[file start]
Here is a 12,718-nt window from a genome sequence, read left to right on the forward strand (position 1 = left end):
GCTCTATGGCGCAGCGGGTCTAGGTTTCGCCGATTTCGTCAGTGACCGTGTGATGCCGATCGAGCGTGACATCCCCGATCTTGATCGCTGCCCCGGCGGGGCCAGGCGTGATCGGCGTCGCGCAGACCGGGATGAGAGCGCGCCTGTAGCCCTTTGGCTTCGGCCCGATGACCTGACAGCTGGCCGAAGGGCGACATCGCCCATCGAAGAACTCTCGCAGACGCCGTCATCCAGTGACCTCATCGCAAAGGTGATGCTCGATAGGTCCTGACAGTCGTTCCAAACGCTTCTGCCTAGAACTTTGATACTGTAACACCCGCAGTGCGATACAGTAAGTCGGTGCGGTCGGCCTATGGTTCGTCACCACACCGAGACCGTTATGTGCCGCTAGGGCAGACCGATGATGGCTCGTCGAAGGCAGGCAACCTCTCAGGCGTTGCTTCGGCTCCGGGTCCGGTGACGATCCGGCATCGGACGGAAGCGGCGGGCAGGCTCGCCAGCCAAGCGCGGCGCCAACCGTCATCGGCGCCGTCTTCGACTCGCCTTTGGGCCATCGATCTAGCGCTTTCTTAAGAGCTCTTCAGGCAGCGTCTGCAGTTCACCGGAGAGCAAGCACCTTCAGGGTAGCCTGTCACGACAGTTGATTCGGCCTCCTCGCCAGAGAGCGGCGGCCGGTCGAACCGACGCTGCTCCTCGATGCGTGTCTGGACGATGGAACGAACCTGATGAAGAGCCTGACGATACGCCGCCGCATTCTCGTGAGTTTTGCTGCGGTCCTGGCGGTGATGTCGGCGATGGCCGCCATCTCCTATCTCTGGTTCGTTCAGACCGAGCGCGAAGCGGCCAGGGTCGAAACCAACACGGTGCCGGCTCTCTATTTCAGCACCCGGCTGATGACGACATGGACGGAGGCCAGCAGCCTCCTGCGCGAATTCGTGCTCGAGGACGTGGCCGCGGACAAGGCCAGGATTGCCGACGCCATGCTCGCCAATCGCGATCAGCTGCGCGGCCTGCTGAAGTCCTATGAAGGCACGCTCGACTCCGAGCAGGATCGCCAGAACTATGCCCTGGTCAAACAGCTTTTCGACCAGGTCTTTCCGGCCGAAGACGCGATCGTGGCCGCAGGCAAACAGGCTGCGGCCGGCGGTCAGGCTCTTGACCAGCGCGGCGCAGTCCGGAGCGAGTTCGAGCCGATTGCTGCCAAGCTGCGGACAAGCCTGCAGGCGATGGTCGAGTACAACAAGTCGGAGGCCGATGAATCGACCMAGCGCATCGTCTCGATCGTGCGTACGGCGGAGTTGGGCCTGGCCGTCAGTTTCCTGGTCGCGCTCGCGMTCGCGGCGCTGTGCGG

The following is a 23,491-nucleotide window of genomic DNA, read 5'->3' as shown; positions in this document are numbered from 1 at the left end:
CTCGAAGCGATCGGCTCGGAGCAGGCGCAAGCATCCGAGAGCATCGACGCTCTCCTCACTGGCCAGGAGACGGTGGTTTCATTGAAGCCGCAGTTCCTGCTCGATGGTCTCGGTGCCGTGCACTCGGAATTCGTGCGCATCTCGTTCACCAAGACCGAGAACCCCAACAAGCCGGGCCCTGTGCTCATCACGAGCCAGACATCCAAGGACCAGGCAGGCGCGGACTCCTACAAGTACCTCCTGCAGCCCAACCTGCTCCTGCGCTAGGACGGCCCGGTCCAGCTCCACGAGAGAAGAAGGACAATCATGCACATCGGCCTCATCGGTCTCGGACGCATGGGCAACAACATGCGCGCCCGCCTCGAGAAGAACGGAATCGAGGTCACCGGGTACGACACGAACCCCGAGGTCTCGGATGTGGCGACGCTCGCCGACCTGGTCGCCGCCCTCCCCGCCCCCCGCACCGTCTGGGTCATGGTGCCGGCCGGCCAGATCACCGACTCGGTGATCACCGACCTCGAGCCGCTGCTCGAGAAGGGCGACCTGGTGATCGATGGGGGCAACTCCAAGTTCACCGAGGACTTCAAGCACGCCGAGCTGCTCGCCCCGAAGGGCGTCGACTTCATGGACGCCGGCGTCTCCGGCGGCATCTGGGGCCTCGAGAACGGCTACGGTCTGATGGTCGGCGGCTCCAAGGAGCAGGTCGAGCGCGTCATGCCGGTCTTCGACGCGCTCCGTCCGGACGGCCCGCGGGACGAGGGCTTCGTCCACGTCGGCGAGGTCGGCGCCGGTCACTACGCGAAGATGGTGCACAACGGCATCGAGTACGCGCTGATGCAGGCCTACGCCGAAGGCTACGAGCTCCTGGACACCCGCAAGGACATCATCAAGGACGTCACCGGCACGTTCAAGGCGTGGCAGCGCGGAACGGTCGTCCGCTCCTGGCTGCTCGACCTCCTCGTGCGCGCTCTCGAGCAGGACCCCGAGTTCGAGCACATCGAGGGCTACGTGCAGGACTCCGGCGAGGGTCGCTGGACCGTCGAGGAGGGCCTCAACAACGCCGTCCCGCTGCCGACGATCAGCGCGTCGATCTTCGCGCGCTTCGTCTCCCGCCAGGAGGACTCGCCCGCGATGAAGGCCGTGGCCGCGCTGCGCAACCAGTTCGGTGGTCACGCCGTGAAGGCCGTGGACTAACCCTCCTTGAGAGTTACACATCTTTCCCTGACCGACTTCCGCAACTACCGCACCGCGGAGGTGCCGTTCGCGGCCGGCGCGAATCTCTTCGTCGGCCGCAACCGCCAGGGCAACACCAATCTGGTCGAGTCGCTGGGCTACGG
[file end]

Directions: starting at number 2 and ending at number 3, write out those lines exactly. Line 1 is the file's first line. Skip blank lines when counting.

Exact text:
GCTCTATGGCGCAGCGGGTCTAGGTTTCGCCGATTTCGTCAGTGACCGTGTGATGCCGATCGAGCGTGACATCCCCGATCTTGATCGCTGCCCCGGCGGGGCCAGGCGTGATCGGCGTCGCGCAGACCGGGATGAGAGCGCGCCTGTAGCCCTTTGGCTTCGGCCCGATGACCTGACAGCTGGCCGAAGGGCGACATCGCCCATCGAAGAACTCTCGCAGACGCCGTCATCCAGTGACCTCATCGCAAAGGTGATGCTCGATAGGTCCTGACAGTCGTTCCAAACGCTTCTGCCTAGAACTTTGATACTGTAACACCCGCAGTGCGATACAGTAAGTCGGTGCGGTCGGCCTATGGTTCGTCACCACACCGAGACCGTTATGTGCCGCTAGGGCAGACCGATGATGGCTCGTCGAAGGCAGGCAACCTCTCAGGCGTTGCTTCGGCTCCGGGTCCGGTGACGATCCGGCATCGGACGGAAGCGGCGGGCAGGCTCGCCAGCCAAGCGCGGCGCCAACCGTCATCGGCGCCGTCTTCGACTCGCCTTTGGGCCATCGATCTAGCGCTTTCTTAAGAGCTCTTCAGGCAGCGTCTGCAGTTCACCGGAGAGCAAGCACCTTCAGGGTAGCCTGTCACGACAGTTGATTCGGCCTCCTCGCCAGAGAGCGGCGGCCGGTCGAACCGACGCTGCTCCTCGATGCGTGTCTGGACGATGGAACGAACCTGATGAAGAGCCTGACGATACGCCGCCGCATTCTCGTGAGTTTTGCTGCGGTCCTGGCGGTGATGTCGGCGATGGCCGCCATCTCCTATCTCTGGTTCGTTCAGACCGAGCGCGAAGCGGCCAGGGTCGAAACCAACACGGTGCCGGCTCTCTATTTCAGCACCCGGCTGATGACGACATGGACGGAGGCCAGCAGCCTCCTGCGCGAATTCGTGCTCGAGGACGTGGCCGCGGACAAGGCCAGGATTGCCGACGCCATGCTCGCCAATCGCGATCAGCTGCGCGGCCTGCTGAAGTCCTATGAAGGCACGCTCGACTCCGAGCAGGATCGCCAGAACTATGCCCTGGTCAAACAGCTTTTCGACCAGGTCTTTCCGGCCGAAGACGCGATCGTGGCCGCAGGCAAACAGGCTGCGGCCGGCGGTCAGGCTCTTGACCAGCGCGGCGCAGTCCGGAGCGAGTTCGAGCCGATTGCTGCCAAGCTGCGGACAAGCCTGCAGGCGATGGTCGAGTACAACAAGTCGGAGGCCGATGAATCGACCMAGCGCATCGTCTCGATCGTGCGTACGGCGGAGTTGGGCCTGGCCGTCAGTTTCCTGGTCGCGCTCGCGMTCGCGGCGCTGTGCGG

The following is a 23,491-nucleotide window of genomic DNA, read 5'->3' as shown; positions in this document are numbered from 1 at the left end: